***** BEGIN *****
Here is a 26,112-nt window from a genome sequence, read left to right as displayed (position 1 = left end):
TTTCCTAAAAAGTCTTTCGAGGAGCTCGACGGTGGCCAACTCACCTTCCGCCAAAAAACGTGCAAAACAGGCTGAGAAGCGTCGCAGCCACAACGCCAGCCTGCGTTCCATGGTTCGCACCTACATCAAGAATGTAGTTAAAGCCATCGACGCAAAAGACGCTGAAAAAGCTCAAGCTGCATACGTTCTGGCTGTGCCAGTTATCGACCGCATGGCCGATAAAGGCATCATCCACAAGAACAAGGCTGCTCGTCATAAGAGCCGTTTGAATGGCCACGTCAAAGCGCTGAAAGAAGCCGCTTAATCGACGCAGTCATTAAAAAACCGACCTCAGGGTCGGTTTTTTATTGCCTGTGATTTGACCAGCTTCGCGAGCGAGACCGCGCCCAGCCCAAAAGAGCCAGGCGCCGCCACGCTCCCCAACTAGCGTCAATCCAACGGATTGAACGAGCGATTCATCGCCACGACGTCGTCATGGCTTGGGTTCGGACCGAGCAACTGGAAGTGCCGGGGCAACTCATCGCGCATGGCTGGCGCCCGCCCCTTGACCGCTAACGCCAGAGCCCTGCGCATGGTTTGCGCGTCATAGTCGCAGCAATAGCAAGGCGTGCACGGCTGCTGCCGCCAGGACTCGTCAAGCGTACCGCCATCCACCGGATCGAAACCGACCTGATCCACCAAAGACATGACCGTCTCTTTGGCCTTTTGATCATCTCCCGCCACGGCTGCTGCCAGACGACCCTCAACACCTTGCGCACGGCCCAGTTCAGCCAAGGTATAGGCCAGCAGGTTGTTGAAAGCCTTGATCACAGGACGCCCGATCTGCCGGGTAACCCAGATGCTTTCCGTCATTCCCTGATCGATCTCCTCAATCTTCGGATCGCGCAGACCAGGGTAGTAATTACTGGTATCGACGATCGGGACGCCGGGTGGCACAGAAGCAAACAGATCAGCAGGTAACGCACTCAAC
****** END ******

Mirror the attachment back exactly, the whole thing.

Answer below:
Here is a 26,112-nt window from a genome sequence, read left to right as displayed (position 1 = left end):
TTTCCTAAAAAGTCTTTCGAGGAGCTCGACGGTGGCCAACTCACCTTCCGCCAAAAAACGTGCAAAACAGGCTGAGAAGCGTCGCAGCCACAACGCCAGCCTGCGTTCCATGGTTCGCACCTACATCAAGAATGTAGTTAAAGCCATCGACGCAAAAGACGCTGAAAAAGCTCAAGCTGCATACGTTCTGGCTGTGCCAGTTATCGACCGCATGGCCGATAAAGGCATCATCCACAAGAACAAGGCTGCTCGTCATAAGAGCCGTTTGAATGGCCACGTCAAAGCGCTGAAAGAAGCCGCTTAATCGACGCAGTCATTAAAAAACCGACCTCAGGGTCGGTTTTTTATTGCCTGTGATTTGACCAGCTTCGCGAGCGAGACCGCGCCCAGCCCAAAAGAGCCAGGCGCCGCCACGCTCCCCAACTAGCGTCAATCCAACGGATTGAACGAGCGATTCATCGCCACGACGTCGTCATGGCTTGGGTTCGGACCGAGCAACTGGAAGTGCCGGGGCAACTCATCGCGCATGGCTGGCGCCCGCCCCTTGACCGCTAACGCCAGAGCCCTGCGCATGGTTTGCGCGTCATAGTCGCAGCAATAGCAAGGCGTGCACGGCTGCTGCCGCCAGGACTCGTCAAGCGTACCGCCATCCACCGGATCGAAACCGACCTGATCCACCAAAGACATGACCGTCTCTTTGGCCTTTTGATCATCTCCCGCCACGGCTGCTGCCAGACGACCCTCAACACCTTGCGCACGGCCCAGTTCAGCCAAGGTATAGGCCAGCAGGTTGTTGAAAGCCTTGATCACAGGACGCCCGATCTGCCGGGTAACCCAGATGCTTTCCGTCATTCCCTGATCGATCTCCTCAATCTTCGGATCGCGCAGACCAGGGTAGTAATTACTGGTATCGACGATCGGGACGCCGGGTGGCACAGAAGCAAACAGATCAGCAGGTAACGCACTCAAC